How foolish. To me it sounded like what the Jehovah’s Witnesses say when they tell you that if you read the Bible without consulting Watchtower literature you will not only misunderstand Scripture, but also be led astray by Satan. Something inside me has always rebelled against the idea that you need to go and hear this or that guru, read this or that book, or go to some big pep rally like Promise Keepers (I never attended) to learn to obey and serve God better. Experience has shown me that once people come back home from these gala extravaganzas to the real world the result is often the same as when kids return home from Bible camp. No more bells and whistles, smoke and mirrors, fanfare and parade–just real life and an empty wallet. I am sorry but the outcomes are not impressive. For this reason you will not see a complicated workbook accompanying this post. Let God’s Word be your companion book and you’ll be just fine. Get together with some brothers to discuss it and you’ll figure it out.
Again, fighting the good fight is not complicated in theory, even though it does take effort. We are told to kill the deeds of the flesh. How hard can that be to understand? No more difficult than it was for the Israelites to comprehend God’s command to slaughter the Canaanites. Even though it would take some elbow grease and would be a bit messy, the mechanics of it were pretty straightforward–grab a weapon and start swinging. In the same way the basic how-to of sanctification is clear. Still, for some of you the truths I am presenting might seem fuzzy. I think the Lord anticipated this, which is why He presented these things in more than one way in Scripture. Let’s look at it from another angle.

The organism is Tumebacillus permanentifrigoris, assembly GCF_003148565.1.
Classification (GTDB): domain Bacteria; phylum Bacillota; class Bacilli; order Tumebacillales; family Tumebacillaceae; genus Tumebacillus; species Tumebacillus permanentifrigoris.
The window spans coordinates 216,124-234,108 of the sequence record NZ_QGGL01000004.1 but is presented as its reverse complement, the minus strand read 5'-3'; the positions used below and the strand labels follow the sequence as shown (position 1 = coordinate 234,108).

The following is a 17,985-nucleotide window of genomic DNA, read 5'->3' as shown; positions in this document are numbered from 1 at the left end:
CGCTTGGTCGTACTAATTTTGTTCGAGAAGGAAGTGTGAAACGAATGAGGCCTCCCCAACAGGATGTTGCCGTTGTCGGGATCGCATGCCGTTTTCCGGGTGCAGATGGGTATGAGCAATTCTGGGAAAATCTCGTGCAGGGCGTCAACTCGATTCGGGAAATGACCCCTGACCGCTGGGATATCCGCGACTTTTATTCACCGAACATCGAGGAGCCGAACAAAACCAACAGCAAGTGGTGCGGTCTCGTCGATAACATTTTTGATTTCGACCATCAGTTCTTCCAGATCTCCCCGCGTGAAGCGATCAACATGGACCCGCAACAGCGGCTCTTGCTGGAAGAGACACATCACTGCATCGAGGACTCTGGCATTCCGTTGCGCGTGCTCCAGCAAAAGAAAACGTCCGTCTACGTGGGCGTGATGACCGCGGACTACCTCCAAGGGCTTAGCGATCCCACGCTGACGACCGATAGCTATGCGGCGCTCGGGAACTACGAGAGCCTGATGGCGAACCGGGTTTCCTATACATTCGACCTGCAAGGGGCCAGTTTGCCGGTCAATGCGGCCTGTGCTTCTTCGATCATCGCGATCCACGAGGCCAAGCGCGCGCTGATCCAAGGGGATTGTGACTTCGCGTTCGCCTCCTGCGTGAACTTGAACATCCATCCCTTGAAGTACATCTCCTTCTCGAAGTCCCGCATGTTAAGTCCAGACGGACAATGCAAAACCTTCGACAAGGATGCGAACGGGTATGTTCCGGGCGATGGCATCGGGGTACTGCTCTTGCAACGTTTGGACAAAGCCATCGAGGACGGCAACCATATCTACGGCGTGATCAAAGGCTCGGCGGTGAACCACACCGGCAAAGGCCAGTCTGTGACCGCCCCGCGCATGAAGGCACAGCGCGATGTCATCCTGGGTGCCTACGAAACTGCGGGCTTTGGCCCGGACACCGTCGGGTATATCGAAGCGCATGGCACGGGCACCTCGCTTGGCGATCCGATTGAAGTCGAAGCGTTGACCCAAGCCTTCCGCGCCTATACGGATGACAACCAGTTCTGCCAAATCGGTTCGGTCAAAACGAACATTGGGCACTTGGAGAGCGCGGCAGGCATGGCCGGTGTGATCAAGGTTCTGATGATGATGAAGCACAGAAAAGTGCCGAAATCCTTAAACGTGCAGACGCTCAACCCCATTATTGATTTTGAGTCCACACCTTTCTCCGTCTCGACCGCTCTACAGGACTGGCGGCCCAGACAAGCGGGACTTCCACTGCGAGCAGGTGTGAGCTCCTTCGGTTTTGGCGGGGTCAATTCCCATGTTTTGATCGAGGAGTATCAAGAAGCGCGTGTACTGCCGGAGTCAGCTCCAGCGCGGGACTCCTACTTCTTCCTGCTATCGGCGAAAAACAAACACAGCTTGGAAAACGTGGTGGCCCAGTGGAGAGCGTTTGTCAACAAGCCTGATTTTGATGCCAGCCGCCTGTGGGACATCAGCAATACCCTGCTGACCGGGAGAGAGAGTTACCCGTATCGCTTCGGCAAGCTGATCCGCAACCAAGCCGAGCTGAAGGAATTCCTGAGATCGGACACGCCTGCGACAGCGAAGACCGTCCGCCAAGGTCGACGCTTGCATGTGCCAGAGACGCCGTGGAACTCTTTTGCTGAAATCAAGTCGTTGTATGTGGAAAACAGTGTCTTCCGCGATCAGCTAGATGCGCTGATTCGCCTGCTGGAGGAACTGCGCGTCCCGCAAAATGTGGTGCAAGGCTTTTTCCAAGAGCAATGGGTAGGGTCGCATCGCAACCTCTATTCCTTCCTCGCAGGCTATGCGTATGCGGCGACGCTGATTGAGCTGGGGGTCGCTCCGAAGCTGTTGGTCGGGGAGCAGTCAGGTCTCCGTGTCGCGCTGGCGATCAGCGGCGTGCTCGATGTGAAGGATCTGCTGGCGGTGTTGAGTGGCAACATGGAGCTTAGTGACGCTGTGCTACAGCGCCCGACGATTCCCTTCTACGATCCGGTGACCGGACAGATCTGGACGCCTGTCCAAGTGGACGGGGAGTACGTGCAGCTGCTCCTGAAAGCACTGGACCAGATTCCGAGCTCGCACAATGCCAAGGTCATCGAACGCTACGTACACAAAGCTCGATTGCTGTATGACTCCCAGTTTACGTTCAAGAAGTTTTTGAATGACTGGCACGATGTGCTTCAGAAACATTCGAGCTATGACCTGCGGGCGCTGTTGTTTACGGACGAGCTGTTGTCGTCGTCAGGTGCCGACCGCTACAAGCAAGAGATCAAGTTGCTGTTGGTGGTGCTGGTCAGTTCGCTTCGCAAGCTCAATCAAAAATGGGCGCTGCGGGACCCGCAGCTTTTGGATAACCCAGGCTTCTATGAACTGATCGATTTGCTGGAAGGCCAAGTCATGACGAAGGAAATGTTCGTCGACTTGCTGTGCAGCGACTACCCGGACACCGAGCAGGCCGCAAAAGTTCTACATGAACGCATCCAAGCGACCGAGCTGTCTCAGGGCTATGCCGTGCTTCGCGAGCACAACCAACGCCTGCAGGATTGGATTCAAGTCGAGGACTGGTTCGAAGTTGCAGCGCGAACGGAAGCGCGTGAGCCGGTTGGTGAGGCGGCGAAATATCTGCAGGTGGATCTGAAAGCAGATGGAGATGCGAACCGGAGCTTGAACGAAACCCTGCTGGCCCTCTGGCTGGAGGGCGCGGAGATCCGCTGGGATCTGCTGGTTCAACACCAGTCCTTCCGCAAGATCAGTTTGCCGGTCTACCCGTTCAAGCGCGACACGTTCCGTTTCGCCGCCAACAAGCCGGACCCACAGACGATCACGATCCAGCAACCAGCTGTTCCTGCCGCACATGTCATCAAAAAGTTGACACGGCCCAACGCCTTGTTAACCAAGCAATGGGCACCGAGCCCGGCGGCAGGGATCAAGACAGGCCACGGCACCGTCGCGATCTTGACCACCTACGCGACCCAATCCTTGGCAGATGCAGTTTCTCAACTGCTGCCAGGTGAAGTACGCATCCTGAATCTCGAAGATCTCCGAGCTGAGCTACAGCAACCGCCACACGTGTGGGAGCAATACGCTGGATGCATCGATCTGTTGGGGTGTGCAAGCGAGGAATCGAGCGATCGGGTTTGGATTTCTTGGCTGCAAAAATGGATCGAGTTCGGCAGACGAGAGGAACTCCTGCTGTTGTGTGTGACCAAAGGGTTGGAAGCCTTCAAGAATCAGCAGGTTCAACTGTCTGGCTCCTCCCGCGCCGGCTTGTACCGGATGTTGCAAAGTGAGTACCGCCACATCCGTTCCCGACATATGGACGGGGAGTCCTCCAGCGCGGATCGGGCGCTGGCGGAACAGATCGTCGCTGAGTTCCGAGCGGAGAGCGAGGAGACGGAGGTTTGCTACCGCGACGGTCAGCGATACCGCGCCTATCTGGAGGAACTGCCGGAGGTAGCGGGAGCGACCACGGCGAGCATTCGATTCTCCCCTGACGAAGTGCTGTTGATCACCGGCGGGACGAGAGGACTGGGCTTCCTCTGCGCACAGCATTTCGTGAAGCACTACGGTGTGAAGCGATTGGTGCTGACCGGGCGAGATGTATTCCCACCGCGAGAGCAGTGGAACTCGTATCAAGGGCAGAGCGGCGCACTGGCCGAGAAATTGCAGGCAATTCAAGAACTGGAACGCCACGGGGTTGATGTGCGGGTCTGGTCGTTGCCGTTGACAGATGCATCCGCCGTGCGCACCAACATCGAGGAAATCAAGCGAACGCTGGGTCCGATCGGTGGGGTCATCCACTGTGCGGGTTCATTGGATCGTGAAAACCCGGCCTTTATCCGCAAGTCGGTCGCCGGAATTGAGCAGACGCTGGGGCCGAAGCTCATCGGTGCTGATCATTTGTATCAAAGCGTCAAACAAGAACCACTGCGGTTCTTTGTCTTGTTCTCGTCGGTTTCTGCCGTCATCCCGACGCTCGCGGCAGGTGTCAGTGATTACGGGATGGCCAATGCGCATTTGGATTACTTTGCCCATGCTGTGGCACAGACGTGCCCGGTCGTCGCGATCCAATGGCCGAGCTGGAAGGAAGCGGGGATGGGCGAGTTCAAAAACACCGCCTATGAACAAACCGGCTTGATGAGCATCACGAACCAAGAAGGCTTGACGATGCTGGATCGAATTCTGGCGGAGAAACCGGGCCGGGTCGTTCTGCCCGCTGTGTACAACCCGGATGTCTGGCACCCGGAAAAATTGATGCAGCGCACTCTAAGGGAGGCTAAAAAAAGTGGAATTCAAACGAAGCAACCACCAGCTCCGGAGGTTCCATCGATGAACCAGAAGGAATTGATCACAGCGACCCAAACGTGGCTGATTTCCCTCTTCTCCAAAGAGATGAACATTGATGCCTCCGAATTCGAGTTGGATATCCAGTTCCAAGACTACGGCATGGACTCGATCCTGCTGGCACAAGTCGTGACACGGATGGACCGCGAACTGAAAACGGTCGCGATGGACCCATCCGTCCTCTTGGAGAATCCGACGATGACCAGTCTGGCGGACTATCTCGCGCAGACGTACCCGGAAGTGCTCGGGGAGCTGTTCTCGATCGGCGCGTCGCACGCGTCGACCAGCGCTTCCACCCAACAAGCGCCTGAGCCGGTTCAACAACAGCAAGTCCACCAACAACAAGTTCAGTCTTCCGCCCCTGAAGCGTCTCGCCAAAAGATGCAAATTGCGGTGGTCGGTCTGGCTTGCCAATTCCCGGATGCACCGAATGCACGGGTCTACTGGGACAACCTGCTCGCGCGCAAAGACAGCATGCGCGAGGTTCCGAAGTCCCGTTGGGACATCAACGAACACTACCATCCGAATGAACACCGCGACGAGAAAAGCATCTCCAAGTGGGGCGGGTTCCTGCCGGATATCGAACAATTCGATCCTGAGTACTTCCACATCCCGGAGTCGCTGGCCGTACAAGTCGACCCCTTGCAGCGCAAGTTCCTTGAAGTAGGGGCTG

That you put off concerning your former conduct, the old man which grows corrupt according to the deceitful lusts, and be renewed in the spirit of your mind, and that you put on the new man which was created according to God, in true righteousness and holiness (Ephesians 4:22-24).